I was reading a (rather old) review of Castlevania: Harmony of Despair. There a very telling paragraph that comments on the porcess players go through in the lobby to play online:
"For a multiplayer-focussed game, the lobby system is a bit of a mess. There's no way of searching for games by what level is being played - or difficulty for that matter - and it's largely due to the fact that the game makes you lock a party in before you can even set up what you're going to do. This invariably leads to most online jaunts being one of two thing - getting booted out of games when everyone wants to play the last level on Hard and you're not there yet, or being on the other side and having to guide beginners through early stages again."
Assuming this is true, this is a real significant usability issue. The process for players to get online, and get playing should be as painless as possible - but they also need control over WHAT they're playing.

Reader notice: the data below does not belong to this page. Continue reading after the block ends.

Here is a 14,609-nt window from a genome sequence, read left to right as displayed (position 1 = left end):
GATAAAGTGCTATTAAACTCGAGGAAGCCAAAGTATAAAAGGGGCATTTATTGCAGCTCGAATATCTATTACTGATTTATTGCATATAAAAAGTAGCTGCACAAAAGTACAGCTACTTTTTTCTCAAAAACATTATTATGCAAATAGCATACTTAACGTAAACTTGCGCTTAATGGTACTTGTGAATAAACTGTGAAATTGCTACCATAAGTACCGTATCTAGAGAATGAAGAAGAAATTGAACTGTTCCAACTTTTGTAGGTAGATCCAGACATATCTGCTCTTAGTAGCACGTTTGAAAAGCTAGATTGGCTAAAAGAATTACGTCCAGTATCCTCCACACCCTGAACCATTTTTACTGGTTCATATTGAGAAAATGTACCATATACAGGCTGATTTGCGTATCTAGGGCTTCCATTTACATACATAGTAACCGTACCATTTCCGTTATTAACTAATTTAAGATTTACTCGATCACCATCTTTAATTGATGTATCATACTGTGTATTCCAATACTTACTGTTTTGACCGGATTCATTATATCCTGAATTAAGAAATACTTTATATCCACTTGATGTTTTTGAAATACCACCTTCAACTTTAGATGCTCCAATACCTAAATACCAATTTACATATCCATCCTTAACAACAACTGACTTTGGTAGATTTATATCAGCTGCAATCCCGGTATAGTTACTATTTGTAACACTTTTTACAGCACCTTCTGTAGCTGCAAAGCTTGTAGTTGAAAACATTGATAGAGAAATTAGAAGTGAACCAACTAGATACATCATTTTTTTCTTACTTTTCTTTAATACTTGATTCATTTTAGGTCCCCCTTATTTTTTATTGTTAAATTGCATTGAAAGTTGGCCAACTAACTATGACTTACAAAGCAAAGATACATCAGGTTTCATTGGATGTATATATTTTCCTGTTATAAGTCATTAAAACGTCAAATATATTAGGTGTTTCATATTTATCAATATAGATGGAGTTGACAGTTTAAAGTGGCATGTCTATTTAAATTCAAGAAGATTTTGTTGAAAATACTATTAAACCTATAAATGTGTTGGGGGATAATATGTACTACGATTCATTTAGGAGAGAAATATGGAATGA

The only reason I can think of for the process to be set like this is because the designers were unsure of the numbers of players who would be playing online, and so thought it best just to put everyone online in 1 group.
The paragraph says it all really. This is the current process:
Join group -> Select difficulty and level -> Play (or drop out if not to player's liking/can't play)
An alternative process could be:
Select difficulty -> Join group -> Group vote on level -> Play
The initial selection (difficulty) is essentially a filter, so players looking to play at the same level filter out the other players. Once the group is formed, there's no point selecting a level that not all the players can play (so they group must split immediately), so only levels available to all the players
should be offered.
Ideally the initial filter would also include level choices, but if there were concerns around the numbers of players this could be removed/left out to ensure sufficient numbers of players could find each other.